We had the good fortune of connecting with Neena Buxani and we’ve shared our conversation below.
Hi Neena, how have you been keeping yourself busy during quarantine?
There is definitely not a shortage of things to do in quarantine. My family is home, which means I’m overseeing the homeschooling for my boys. At first, we did a lot of baking and puzzles as a family. Then, we slowly moved into a more settled routine when the novelty wore off, and we realized that this was going to be our new normal for sometime. So now, I’m running a lot as a form of exercise and meditation and as a way to get some solitude. I’m experimenting with new dishes to try and make home-life more interesting. I’m also trying out new painting styles. Since my art shows have been cancelled or postponed, I’m using this time to explore different techniques.
Let’s talk shop? Tell us more about your career, what can you share with our community?
I use vibrant color, patterns, texture and line to create emotionally uplifting paintings. My artwork consists of gemstone abstracts and representational work featuring birds, flowers, and goddesses. When I’m planning my next painting, I like to explore what I would want to see on my walls. Sometimes I start with which colors I want to celebrate in that moment, and then choose the style and subject. Sometimes I choose the subject, and then decide on the emotion I want to evoke. I aim to create work that has multiple looking points, giving the viewer the option to get lost in the folds and patterns in the painting. Pursuing art as a career has always been a dream of mine. I’ve studied Speech Communications, Advertising, Social Work, and Gemology and had multiple careers as a Substance Abuse Counselor, Loan Officer, Jewelry Store Owner, and GM of a Hotel to name a few. I just always felt like there was a hole in my heart just waiting to be filled. I started showing my work in 2014 on a part-time basis and slowly I was able to transition into a more full-time situation. I wish I could say it was easy or has gotten easier. When I started, I didn’t really have a plan in mind. To me, it was all about getting to create my work and show it. Selling it was a definite plus because that would give me the opportunity to paint more. As a result, I would show my work anywhere I was given the opportunity and take on any commission I was asked to paint. Sometimes I look back and wish I had done more research or planned things out better, but the path I chose has shaped me into the artist I am today. Is that a good thing, I have no idea. All I know is that I’m figuring it all out as I go, and I’m trying my best to enjoy the journey and process of it all. I think the most challenging aspect of choosing art as a profession is that your earnings are not consistent. One month could be incredible and then the next just the opposite. So, what I’m learning is to create multiple avenues of income. Options could be teaching workshops, offering reproductions of my work, selling my art in different venues, doing pop-up events, painting live, showing at art fairs, or selling on online platforms. I’ve found that there’s no right answer, and every artist has to figure out what works best for them. I for one am going to keep pushing forward; doing my best to grow as an artist; and entrepreneur; and appreciating the journey along the way.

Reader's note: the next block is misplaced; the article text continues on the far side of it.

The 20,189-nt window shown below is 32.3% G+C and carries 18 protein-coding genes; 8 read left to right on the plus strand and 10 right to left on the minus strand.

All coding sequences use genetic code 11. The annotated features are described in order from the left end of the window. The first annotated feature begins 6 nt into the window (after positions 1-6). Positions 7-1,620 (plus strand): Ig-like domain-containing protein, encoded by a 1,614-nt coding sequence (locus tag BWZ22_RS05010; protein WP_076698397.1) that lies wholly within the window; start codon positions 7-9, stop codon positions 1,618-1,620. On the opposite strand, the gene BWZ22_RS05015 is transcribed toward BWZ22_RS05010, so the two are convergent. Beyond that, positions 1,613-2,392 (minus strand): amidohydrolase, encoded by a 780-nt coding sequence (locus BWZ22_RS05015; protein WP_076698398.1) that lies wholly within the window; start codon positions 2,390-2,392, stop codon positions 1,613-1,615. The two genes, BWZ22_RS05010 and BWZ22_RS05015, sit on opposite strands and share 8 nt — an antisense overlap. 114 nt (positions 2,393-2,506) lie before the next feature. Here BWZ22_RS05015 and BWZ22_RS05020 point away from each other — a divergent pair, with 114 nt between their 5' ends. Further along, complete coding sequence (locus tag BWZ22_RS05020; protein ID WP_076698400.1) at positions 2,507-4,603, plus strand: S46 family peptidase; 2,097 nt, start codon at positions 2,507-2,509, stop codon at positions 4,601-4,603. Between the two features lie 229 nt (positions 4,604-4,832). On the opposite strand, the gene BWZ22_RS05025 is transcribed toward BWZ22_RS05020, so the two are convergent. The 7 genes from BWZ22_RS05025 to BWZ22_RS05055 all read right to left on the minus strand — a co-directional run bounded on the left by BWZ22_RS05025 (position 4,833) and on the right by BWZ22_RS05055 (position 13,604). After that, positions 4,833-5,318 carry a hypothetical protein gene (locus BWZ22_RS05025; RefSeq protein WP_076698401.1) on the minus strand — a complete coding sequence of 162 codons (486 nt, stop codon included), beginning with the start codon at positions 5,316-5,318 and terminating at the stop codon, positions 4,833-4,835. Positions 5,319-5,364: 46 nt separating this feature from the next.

Any great local spots you’d like to shoutout?
If friends were visiting Austin (prior to the pandemic), I’d have plenty of places to take them. We would eat at many of the new and eclectic restaurants in East Austin and at some of the staples like Uchi and Sway. I’d take them to the Blanton Museum of Art, Canopy Art Galleries and the Galleries on West 6th Street. We’d get oysters and champagne at Clark’s and go shopping at the Domain. We’d also visit Milk and Honey Spa and go for a walk on Town Lake. I’d take them on a speedboat or pontoon on Lake Austin and go bar hopping Downtown to West 6th and 2nd Street. We’d go to a couple concerts at ACL Live and the 360 Amphitheater and maybe watch a play at the Long Center. We’d definitely get drinks at the JW Marriott and the W Downtown. I’d also take them down Congress to visit the historic Capitol area to get a feel of how Austin started and emerged into the Tech Town it is today.
The Shoutout series is all about recognizing that our success and where we are in life is at least somewhat thanks to the efforts, support, mentorship, love and encouragement of others. So is there someone that you want to dedicate your shoutout to?
My husband, children and sister have definitely been a huge source of encouragement and love during the ups and downs I have experienced as an emerging artist. Without their push for me to keep going, especially when things have gotten pretty rough, I would have thrown in the towel a long time ago. My friends have also helped me by attending my shows, promoting me to their friends and/or purchasing art. There’s also the artist friends I have met along the way, the collectors who have purchased my work and my followers on social media who have all shown support and encouragement. Organizations like Big Medium of Austin, TX, the Round Rock Arts Council, Austin Art Garage, Warden Art Agency, the Creative Art Society of Austin and ATX Gals, to name a few, have all given me the opportunity to get my work out of my studio and onto the walls of exhibits. Books like “Art Inc.” and “Find Your Artistic Voice” by Lisa Congdon have served as both a source of inspiration and information. As you can see, following my dream to pursue art as a career has not been one that I could have done on my own.
Christina Q Photography